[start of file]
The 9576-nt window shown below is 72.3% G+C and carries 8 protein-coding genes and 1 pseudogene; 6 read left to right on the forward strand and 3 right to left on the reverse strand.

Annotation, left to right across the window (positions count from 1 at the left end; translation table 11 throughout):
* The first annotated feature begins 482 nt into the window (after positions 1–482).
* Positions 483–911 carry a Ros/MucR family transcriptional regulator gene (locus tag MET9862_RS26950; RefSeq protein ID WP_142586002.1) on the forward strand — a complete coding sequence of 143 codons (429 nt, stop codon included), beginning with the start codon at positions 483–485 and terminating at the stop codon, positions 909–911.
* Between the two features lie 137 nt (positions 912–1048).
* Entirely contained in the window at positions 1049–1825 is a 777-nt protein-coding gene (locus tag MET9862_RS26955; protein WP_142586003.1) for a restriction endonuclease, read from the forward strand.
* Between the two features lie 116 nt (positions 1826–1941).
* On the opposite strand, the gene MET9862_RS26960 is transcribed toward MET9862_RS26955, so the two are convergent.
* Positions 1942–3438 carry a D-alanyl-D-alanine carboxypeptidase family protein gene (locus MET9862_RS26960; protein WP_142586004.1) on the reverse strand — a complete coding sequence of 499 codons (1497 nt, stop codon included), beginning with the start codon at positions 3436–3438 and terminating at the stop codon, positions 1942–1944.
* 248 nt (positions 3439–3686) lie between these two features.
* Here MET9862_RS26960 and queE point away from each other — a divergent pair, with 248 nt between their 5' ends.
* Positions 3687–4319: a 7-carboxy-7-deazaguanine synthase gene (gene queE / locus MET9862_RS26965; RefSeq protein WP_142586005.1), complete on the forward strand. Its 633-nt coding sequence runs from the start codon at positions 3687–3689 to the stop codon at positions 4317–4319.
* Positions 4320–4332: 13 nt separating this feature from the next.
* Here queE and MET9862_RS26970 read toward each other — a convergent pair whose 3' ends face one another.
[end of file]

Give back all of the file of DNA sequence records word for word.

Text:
The 9576-nt window shown below is 72.3% G+C and carries 8 protein-coding genes and 1 pseudogene; 6 read left to right on the forward strand and 3 right to left on the reverse strand.

Annotation, left to right across the window (positions count from 1 at the left end; translation table 11 throughout):
* The first annotated feature begins 482 nt into the window (after positions 1–482).
* Positions 483–911 carry a Ros/MucR family transcriptional regulator gene (locus tag MET9862_RS26950; RefSeq protein ID WP_142586002.1) on the forward strand — a complete coding sequence of 143 codons (429 nt, stop codon included), beginning with the start codon at positions 483–485 and terminating at the stop codon, positions 909–911.
* Between the two features lie 137 nt (positions 912–1048).
* Entirely contained in the window at positions 1049–1825 is a 777-nt protein-coding gene (locus tag MET9862_RS26955; protein WP_142586003.1) for a restriction endonuclease, read from the forward strand.
* Between the two features lie 116 nt (positions 1826–1941).
* On the opposite strand, the gene MET9862_RS26960 is transcribed toward MET9862_RS26955, so the two are convergent.
* Positions 1942–3438 carry a D-alanyl-D-alanine carboxypeptidase family protein gene (locus MET9862_RS26960; protein WP_142586004.1) on the reverse strand — a complete coding sequence of 499 codons (1497 nt, stop codon included), beginning with the start codon at positions 3436–3438 and terminating at the stop codon, positions 1942–1944.
* 248 nt (positions 3439–3686) lie between these two features.
* Here MET9862_RS26960 and queE point away from each other — a divergent pair, with 248 nt between their 5' ends.
* Positions 3687–4319: a 7-carboxy-7-deazaguanine synthase gene (gene queE / locus MET9862_RS26965; RefSeq protein WP_142586005.1), complete on the forward strand. Its 633-nt coding sequence runs from the start codon at positions 3687–3689 to the stop codon at positions 4317–4319.
* Positions 4320–4332: 13 nt separating this feature from the next.
* Here queE and MET9862_RS26970 read toward each other — a convergent pair whose 3' ends face one another.